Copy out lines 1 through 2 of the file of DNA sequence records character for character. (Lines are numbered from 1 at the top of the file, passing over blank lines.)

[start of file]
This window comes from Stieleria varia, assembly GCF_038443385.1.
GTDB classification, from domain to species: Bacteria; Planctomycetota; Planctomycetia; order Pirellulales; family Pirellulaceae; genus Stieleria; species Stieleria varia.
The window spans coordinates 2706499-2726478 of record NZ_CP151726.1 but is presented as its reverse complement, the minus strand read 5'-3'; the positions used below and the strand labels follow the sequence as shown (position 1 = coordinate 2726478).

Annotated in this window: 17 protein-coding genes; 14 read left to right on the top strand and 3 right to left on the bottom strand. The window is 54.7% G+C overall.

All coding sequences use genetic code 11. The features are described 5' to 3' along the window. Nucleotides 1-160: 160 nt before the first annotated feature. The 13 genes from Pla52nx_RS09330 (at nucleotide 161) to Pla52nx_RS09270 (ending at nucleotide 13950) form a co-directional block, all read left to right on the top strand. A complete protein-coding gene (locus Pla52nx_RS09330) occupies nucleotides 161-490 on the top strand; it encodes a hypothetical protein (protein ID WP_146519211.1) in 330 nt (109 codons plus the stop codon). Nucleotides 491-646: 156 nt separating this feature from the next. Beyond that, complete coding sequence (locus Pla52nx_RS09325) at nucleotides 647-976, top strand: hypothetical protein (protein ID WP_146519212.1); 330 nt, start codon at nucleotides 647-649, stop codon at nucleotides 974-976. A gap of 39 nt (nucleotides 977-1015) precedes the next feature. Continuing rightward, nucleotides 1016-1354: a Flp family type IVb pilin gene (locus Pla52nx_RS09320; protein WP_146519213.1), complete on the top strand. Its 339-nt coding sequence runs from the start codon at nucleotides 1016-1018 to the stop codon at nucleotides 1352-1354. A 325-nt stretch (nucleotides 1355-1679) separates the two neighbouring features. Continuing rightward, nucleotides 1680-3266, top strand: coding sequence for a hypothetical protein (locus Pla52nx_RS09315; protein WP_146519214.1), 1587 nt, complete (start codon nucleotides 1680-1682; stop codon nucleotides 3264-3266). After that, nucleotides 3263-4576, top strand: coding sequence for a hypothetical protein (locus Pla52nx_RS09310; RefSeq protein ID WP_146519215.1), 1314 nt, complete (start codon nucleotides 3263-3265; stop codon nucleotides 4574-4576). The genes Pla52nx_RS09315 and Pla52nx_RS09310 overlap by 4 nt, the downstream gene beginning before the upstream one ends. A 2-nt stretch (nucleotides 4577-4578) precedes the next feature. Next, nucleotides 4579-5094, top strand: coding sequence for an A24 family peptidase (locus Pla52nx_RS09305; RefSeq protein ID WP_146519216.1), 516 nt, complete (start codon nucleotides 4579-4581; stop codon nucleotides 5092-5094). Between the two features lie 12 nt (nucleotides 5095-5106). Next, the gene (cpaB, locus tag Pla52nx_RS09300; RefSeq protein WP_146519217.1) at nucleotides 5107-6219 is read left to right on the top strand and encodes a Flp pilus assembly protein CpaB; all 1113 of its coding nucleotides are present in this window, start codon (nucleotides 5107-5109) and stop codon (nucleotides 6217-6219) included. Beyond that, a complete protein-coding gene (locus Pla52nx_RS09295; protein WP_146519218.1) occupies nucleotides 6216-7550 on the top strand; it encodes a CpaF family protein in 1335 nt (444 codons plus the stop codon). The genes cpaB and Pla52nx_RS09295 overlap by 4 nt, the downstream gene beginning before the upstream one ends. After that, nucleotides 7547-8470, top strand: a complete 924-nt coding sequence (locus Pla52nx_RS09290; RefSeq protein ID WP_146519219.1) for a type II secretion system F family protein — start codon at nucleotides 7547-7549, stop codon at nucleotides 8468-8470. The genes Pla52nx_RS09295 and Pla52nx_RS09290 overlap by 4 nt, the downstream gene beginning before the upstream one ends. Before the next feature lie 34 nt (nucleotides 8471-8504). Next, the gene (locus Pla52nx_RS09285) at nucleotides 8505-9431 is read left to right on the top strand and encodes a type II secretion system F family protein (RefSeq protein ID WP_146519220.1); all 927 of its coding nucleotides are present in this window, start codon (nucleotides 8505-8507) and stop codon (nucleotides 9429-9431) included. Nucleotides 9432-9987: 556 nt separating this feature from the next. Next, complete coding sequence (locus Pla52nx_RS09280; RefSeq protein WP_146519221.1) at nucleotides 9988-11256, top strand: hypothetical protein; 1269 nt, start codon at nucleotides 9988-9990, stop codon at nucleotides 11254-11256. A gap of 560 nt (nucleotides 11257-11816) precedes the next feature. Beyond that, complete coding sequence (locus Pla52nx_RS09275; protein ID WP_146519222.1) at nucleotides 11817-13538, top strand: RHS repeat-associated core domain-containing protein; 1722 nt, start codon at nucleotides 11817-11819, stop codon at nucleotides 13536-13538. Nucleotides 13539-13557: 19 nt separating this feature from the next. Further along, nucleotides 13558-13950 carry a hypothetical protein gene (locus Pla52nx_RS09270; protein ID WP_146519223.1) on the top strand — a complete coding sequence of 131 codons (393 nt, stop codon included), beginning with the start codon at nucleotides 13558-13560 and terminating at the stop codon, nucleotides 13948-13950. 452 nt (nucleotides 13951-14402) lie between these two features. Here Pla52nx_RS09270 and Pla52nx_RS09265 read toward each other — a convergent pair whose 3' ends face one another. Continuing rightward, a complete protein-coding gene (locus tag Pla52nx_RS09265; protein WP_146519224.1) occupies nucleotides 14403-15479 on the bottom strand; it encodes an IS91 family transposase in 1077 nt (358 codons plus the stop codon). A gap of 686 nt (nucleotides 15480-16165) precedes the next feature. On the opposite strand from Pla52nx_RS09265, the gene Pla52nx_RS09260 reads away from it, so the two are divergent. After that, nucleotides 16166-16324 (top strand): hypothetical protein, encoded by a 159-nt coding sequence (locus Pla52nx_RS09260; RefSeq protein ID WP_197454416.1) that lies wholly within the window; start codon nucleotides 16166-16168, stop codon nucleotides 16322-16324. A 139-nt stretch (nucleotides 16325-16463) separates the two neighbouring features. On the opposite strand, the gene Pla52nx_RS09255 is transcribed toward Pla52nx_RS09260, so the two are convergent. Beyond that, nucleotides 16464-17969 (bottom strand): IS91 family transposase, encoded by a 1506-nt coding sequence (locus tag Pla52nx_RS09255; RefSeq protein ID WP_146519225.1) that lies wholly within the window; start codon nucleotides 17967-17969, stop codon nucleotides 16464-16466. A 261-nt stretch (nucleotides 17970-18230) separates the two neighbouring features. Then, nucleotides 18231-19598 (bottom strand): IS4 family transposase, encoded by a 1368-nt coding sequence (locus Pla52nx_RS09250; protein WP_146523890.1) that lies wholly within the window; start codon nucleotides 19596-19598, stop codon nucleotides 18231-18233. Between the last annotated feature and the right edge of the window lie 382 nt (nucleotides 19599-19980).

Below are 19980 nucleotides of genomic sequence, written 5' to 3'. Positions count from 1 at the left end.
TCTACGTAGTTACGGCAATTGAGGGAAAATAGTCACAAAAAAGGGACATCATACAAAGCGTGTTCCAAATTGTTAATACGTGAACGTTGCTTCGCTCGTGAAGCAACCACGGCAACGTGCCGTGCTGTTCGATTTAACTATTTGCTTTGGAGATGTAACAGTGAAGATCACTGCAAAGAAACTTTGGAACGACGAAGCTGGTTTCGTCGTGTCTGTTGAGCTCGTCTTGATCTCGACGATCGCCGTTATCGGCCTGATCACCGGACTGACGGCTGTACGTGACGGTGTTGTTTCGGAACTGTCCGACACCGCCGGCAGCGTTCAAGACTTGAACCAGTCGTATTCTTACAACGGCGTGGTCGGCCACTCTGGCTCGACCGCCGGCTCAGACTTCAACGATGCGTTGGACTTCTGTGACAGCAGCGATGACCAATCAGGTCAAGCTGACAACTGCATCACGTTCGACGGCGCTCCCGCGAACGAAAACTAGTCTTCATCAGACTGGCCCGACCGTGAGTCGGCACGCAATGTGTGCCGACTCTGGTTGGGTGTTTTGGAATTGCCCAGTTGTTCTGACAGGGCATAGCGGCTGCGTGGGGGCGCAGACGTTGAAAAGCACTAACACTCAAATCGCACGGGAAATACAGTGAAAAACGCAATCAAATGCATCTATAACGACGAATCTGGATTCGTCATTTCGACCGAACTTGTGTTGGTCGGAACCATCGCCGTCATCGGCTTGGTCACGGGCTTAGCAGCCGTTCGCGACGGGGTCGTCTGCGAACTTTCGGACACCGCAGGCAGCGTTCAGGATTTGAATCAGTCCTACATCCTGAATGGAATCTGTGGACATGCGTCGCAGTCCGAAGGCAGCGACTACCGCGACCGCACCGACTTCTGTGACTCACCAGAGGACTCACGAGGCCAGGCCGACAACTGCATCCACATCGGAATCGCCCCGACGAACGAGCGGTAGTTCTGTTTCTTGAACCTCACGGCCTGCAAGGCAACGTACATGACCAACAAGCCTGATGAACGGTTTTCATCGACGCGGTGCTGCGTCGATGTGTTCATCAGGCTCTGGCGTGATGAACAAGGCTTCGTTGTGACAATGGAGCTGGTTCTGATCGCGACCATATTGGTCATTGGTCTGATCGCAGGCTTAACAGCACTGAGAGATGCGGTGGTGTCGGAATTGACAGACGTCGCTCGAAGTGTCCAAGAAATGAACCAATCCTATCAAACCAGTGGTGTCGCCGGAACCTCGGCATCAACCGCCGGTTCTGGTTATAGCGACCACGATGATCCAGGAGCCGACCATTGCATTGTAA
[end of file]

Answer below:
This window comes from Stieleria varia, assembly GCF_038443385.1.
GTDB classification, from domain to species: Bacteria; Planctomycetota; Planctomycetia; order Pirellulales; family Pirellulaceae; genus Stieleria; species Stieleria varia.